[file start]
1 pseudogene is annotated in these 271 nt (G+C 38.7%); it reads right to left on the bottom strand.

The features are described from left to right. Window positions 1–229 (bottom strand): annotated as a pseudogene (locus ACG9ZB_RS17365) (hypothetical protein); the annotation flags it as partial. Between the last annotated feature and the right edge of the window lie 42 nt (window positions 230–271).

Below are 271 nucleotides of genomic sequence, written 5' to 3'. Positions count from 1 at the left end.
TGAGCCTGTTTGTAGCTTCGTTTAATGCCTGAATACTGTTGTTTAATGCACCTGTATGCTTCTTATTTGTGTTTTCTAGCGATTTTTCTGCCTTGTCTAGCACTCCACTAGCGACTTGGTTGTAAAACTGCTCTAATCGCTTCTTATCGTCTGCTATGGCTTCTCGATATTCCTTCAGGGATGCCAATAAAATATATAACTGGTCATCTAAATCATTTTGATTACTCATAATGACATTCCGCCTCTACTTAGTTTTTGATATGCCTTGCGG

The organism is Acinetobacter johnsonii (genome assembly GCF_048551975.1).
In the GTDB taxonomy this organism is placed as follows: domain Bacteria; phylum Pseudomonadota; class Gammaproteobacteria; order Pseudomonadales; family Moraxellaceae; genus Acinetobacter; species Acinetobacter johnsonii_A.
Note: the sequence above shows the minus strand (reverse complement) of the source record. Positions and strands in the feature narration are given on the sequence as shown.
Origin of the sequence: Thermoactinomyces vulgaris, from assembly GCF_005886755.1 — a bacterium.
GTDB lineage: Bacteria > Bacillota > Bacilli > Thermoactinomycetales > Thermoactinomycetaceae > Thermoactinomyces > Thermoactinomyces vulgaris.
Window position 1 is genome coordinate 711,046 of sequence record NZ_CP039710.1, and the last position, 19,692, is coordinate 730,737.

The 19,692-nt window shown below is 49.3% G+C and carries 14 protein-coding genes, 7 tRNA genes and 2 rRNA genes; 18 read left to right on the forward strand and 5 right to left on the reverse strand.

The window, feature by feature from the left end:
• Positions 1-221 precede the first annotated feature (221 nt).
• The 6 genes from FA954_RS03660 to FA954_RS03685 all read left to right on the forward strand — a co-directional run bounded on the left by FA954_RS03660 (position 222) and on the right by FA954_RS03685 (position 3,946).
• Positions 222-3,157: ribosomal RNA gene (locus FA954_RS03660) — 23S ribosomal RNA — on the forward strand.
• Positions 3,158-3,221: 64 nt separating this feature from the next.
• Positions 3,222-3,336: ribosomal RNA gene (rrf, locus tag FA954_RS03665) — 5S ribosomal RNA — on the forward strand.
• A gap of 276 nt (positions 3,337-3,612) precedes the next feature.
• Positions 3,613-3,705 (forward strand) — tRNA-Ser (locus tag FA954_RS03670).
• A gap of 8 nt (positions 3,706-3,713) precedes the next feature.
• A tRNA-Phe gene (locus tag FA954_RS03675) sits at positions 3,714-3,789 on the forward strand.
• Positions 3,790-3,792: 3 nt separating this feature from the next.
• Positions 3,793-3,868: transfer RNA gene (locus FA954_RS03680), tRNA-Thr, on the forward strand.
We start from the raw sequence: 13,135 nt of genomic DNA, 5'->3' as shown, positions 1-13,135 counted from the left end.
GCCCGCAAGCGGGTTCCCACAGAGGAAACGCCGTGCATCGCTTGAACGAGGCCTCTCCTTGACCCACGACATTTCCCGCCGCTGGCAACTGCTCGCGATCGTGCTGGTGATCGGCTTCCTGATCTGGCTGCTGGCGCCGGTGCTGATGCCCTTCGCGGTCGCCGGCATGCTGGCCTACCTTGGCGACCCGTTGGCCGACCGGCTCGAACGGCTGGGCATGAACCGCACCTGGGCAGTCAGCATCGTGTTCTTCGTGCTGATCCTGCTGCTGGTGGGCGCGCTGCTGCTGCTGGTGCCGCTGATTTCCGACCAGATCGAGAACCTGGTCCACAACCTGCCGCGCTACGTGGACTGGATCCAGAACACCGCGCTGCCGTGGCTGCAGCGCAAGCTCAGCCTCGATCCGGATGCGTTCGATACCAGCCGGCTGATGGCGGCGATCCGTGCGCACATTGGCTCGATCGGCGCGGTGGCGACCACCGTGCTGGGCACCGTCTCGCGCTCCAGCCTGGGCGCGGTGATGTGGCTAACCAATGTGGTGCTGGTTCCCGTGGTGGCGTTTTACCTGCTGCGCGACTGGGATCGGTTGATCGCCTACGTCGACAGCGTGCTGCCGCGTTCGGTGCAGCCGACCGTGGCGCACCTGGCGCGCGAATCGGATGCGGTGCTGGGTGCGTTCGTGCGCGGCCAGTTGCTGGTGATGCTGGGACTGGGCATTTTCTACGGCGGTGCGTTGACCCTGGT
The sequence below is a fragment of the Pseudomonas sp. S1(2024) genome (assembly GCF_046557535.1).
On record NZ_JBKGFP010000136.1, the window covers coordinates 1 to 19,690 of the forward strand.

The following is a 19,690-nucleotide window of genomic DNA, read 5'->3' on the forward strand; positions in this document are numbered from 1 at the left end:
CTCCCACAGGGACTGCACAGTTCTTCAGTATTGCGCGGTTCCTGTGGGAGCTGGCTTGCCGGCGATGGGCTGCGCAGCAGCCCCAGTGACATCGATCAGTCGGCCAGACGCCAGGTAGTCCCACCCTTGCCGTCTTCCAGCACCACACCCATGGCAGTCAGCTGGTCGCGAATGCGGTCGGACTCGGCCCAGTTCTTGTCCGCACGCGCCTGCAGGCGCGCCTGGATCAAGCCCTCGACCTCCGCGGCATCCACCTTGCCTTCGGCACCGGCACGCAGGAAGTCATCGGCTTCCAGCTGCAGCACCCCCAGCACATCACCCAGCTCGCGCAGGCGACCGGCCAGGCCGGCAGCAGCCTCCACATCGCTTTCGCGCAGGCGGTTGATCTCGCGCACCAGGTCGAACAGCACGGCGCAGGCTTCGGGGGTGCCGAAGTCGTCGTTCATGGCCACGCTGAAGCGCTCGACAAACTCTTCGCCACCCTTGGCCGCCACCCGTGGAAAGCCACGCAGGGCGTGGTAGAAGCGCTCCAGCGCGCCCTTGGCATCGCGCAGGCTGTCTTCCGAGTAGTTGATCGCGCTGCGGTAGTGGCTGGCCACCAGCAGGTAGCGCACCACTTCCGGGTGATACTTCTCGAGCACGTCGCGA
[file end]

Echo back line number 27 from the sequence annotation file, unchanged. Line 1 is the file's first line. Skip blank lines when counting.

On record NZ_JBKGFP010000136.1, the window covers coordinates 1 to 19,690 of the forward strand.